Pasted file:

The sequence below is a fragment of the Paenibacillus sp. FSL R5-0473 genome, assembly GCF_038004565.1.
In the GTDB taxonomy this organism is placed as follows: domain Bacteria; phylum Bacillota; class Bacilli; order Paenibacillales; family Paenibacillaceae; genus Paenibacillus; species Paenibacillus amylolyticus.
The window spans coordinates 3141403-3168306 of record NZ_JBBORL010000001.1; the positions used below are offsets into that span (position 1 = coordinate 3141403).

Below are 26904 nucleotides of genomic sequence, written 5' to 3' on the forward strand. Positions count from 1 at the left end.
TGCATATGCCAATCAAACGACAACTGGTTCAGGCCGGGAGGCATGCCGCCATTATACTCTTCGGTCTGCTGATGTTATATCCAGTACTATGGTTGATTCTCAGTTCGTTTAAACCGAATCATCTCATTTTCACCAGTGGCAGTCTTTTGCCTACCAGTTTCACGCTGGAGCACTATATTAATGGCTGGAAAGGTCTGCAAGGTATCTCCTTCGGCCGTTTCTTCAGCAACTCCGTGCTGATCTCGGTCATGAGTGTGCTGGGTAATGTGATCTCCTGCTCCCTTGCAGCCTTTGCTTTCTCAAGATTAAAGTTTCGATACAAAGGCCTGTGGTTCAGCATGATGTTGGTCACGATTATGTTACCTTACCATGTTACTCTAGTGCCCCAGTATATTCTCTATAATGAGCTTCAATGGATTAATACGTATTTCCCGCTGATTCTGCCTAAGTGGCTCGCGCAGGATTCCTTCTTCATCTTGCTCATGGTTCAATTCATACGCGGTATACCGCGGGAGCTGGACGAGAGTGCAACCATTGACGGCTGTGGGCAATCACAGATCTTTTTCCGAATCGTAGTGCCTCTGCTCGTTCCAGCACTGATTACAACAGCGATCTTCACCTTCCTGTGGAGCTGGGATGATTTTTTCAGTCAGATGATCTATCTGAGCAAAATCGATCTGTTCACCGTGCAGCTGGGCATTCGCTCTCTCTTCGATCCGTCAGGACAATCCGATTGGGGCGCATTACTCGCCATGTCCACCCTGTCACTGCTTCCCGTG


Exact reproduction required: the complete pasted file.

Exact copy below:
The sequence below is a fragment of the Paenibacillus sp. FSL R5-0473 genome, assembly GCF_038004565.1.
In the GTDB taxonomy this organism is placed as follows: domain Bacteria; phylum Bacillota; class Bacilli; order Paenibacillales; family Paenibacillaceae; genus Paenibacillus; species Paenibacillus amylolyticus.
The window spans coordinates 3141403-3168306 of record NZ_JBBORL010000001.1; the positions used below are offsets into that span (position 1 = coordinate 3141403).

Below are 26904 nucleotides of genomic sequence, written 5' to 3' on the forward strand. Positions count from 1 at the left end.
TGCATATGCCAATCAAACGACAACTGGTTCAGGCCGGGAGGCATGCCGCCATTATACTCTTCGGTCTGCTGATGTTATATCCAGTACTATGGTTGATTCTCAGTTCGTTTAAACCGAATCATCTCATTTTCACCAGTGGCAGTCTTTTGCCTACCAGTTTCACGCTGGAGCACTATATTAATGGCTGGAAAGGTCTGCAAGGTATCTCCTTCGGCCGTTTCTTCAGCAACTCCGTGCTGATCTCGGTCATGAGTGTGCTGGGTAATGTGATCTCCTGCTCCCTTGCAGCCTTTGCTTTCTCAAGATTAAAGTTTCGATACAAAGGCCTGTGGTTCAGCATGATGTTGGTCACGATTATGTTACCTTACCATGTTACTCTAGTGCCCCAGTATATTCTCTATAATGAGCTTCAATGGATTAATACGTATTTCCCGCTGATTCTGCCTAAGTGGCTCGCGCAGGATTCCTTCTTCATCTTGCTCATGGTTCAATTCATACGCGGTATACCGCGGGAGCTGGACGAGAGTGCAACCATTGACGGCTGTGGGCAATCACAGATCTTTTTCCGAATCGTAGTGCCTCTGCTCGTTCCAGCACTGATTACAACAGCGATCTTCACCTTCCTGTGGAGCTGGGATGATTTTTTCAGTCAGATGATCTATCTGAGCAAAATCGATCTGTTCACCGTGCAGCTGGGCATTCGCTCTCTCTTCGATCCGTCAGGACAATCCGATTGGGGCGCATTACTCGCCATGTCCACCCTGTCACTGCTTCCCGTG